Nearly 25,000 passionate Indian and Pakistani fans turned up for an exciting and noisy ICC Twenty20 warmup tie at the Oval cricket ground on Wednesday, and guess what - not a single incident was reported.
As their governments were locked in the latest exchange of words back home, Indian fans in Britain showed they were more than happy to enjoy a day's cricket in peace with their Pakistani neighbours.
Pakistanis returned the compliment, as passionate and often-delirious supporters actually cheered the other side - every boundary, every wicket, every dot ball was greeted by waves of both the tricolour and the crescent moon.
Indeed, the only kind of riot on display on Wednesday was one of colour, as swathes of blue and green - the national colours - packed the south London cricket ground.
Although the event was held amid tight security, unusually, authorities allowed Indians and Pakistanis mixed seating rather than separate them in the fashion of football matches.
Wednesday's sights were a world away from those of the summer of 2001, when a Natwest series between Australia, England and Pakistan was marred by a series of pitch invasions by rowdy Pakistani supporters, leading to a walk-off by Australia, an injury to a match steward and England conceding a game they were on the point of losing.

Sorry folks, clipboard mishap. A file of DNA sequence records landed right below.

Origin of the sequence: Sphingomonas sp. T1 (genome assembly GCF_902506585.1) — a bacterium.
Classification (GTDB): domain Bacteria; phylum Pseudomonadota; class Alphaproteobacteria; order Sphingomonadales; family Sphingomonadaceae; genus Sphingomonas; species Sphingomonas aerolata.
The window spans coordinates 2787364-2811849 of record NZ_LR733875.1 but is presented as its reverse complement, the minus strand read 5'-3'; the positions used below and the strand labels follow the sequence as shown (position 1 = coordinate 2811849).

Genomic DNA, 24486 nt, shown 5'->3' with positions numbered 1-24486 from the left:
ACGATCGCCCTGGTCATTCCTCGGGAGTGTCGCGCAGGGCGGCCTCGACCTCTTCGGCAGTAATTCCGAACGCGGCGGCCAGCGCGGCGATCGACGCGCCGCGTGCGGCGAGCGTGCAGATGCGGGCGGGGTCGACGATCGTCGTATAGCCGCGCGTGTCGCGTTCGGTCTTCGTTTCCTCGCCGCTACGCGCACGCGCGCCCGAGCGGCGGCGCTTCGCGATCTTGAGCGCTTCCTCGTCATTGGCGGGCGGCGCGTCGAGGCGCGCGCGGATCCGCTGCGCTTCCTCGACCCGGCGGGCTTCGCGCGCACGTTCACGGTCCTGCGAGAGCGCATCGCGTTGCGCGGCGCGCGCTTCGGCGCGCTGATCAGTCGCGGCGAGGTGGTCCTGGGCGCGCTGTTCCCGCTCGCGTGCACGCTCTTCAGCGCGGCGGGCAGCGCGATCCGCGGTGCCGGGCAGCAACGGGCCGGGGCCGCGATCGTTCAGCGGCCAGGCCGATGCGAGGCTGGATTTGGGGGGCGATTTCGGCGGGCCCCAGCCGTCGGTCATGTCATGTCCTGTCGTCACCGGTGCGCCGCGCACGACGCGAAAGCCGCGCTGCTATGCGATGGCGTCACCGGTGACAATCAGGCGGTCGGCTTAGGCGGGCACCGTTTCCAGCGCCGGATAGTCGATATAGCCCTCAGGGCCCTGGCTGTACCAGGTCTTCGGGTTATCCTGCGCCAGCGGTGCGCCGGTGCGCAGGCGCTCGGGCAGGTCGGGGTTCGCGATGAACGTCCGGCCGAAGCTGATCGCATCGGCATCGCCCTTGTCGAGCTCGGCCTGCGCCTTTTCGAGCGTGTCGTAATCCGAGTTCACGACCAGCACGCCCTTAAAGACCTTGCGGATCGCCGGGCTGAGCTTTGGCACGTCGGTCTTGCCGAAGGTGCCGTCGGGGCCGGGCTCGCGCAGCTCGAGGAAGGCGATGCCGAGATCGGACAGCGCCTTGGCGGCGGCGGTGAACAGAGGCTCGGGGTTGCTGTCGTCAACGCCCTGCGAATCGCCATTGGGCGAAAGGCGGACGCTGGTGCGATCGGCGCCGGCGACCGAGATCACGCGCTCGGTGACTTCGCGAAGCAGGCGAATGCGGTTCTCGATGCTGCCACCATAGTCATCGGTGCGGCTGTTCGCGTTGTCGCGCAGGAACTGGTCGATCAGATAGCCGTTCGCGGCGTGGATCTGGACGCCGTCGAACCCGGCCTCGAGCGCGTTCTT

With the threat of terrorism forever clouding cricketing ties between India and Pakistan, British police took unusually strong preventive steps Wednesday - 450 stewards manned the boundaries after police sniffer dogs cleared the grounds the night before.
The strong bonhomie among rival supporters was noted by cricketers as well as commentators. "It was a brilliant performance from the whole team and the noise here was amazing," said Indian captain M.S. Dhoni after his side pummelled Pakistan and registered an emphatic nine-wicket win.
India quickie Ishant Sharma said, "When you see the crowd in a warmup game, you really feel the pressure…. Both the sides feel the pressure."
Former England skipper Mike Atherton added: "There will more important matches during this tournament, but unless these teams meet again, none will be accompanied with quite this level of fervour.
"It is easy to see why the ECB (the English cricket board) is desperate to host neutral Tests between these teams."
Despite the intense rivalry of India-Pakistan matches, the International Cricket Council had designated the event a 'Catch the Spirit' match to raise funds for the victims of the terrorist attack on the Sri Lankan cricket team in Lahore March 3.
Indian and Pakistani fans on Wednesday evening left no one in doubt that they had caught just the right spirit of cricket.